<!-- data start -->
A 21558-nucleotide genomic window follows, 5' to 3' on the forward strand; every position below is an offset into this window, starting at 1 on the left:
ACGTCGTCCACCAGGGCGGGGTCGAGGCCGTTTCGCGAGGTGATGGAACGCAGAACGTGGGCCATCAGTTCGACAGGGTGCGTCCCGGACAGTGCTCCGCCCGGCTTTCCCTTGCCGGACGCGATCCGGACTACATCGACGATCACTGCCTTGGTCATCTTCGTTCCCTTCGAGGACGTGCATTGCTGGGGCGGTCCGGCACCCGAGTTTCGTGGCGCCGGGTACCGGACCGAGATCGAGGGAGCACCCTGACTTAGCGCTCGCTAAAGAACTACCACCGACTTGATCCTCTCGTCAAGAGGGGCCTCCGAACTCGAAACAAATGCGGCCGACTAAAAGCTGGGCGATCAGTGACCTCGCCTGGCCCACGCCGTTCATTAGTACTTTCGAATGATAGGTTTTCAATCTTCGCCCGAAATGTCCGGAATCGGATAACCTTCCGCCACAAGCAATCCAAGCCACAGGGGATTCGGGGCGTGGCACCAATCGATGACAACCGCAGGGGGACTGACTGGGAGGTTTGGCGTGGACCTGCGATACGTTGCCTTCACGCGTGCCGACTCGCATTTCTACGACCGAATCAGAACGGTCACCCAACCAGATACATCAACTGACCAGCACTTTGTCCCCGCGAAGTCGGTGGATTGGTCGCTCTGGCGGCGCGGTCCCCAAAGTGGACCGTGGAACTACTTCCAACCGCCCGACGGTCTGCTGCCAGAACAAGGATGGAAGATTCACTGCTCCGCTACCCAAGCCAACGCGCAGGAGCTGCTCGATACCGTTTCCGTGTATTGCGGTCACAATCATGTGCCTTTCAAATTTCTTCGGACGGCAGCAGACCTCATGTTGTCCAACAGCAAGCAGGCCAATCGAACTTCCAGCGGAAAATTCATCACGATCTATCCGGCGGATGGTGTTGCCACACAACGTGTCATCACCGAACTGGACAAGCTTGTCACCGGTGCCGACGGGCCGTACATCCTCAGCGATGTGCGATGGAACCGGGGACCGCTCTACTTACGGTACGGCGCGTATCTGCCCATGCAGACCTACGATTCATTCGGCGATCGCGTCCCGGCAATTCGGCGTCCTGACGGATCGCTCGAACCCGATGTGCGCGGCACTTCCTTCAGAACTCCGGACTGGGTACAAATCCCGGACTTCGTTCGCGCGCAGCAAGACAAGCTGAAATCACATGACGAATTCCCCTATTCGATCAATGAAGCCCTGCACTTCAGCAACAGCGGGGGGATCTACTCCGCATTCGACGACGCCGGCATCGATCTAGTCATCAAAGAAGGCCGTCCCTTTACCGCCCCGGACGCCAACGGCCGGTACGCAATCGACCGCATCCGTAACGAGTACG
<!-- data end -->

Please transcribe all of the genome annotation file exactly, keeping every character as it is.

A 21558-nucleotide genomic window follows, 5' to 3' on the forward strand; every position below is an offset into this window, starting at 1 on the left:
ACGTCGTCCACCAGGGCGGGGTCGAGGCCGTTTCGCGAGGTGATGGAACGCAGAACGTGGGCCATCAGTTCGACAGGGTGCGTCCCGGACAGTGCTCCGCCCGGCTTTCCCTTGCCGGACGCGATCCGGACTACATCGACGATCACTGCCTTGGTCATCTTCGTTCCCTTCGAGGACGTGCATTGCTGGGGCGGTCCGGCACCCGAGTTTCGTGGCGCCGGGTACCGGACCGAGATCGAGGGAGCACCCTGACTTAGCGCTCGCTAAAGAACTACCACCGACTTGATCCTCTCGTCAAGAGGGGCCTCCGAACTCGAAACAAATGCGGCCGACTAAAAGCTGGGCGATCAGTGACCTCGCCTGGCCCACGCCGTTCATTAGTACTTTCGAATGATAGGTTTTCAATCTTCGCCCGAAATGTCCGGAATCGGATAACCTTCCGCCACAAGCAATCCAAGCCACAGGGGATTCGGGGCGTGGCACCAATCGATGACAACCGCAGGGGGACTGACTGGGAGGTTTGGCGTGGACCTGCGATACGTTGCCTTCACGCGTGCCGACTCGCATTTCTACGACCGAATCAGAACGGTCACCCAACCAGATACATCAACTGACCAGCACTTTGTCCCCGCGAAGTCGGTGGATTGGTCGCTCTGGCGGCGCGGTCCCCAAAGTGGACCGTGGAACTACTTCCAACCGCCCGACGGTCTGCTGCCAGAACAAGGATGGAAGATTCACTGCTCCGCTACCCAAGCCAACGCGCAGGAGCTGCTCGATACCGTTTCCGTGTATTGCGGTCACAATCATGTGCCTTTCAAATTTCTTCGGACGGCAGCAGACCTCATGTTGTCCAACAGCAAGCAGGCCAATCGAACTTCCAGCGGAAAATTCATCACGATCTATCCGGCGGATGGTGTTGCCACACAACGTGTCATCACCGAACTGGACAAGCTTGTCACCGGTGCCGACGGGCCGTACATCCTCAGCGATGTGCGATGGAACCGGGGACCGCTCTACTTACGGTACGGCGCGTATCTGCCCATGCAGACCTACGATTCATTCGGCGATCGCGTCCCGGCAATTCGGCGTCCTGACGGATCGCTCGAACCCGATGTGCGCGGCACTTCCTTCAGAACTCCGGACTGGGTACAAATCCCGGACTTCGTTCGCGCGCAGCAAGACAAGCTGAAATCACATGACGAATTCCCCTATTCGATCAATGAAGCCCTGCACTTCAGCAACAGCGGGGGGATCTACTCCGCATTCGACGACGCCGGCATCGATCTAGTCATCAAAGAAGGCCGTCCCTTTACCGCCCCGGACGCCAACGGCCGGTACGCAATCGACCGCATCCGTAACGAGTACG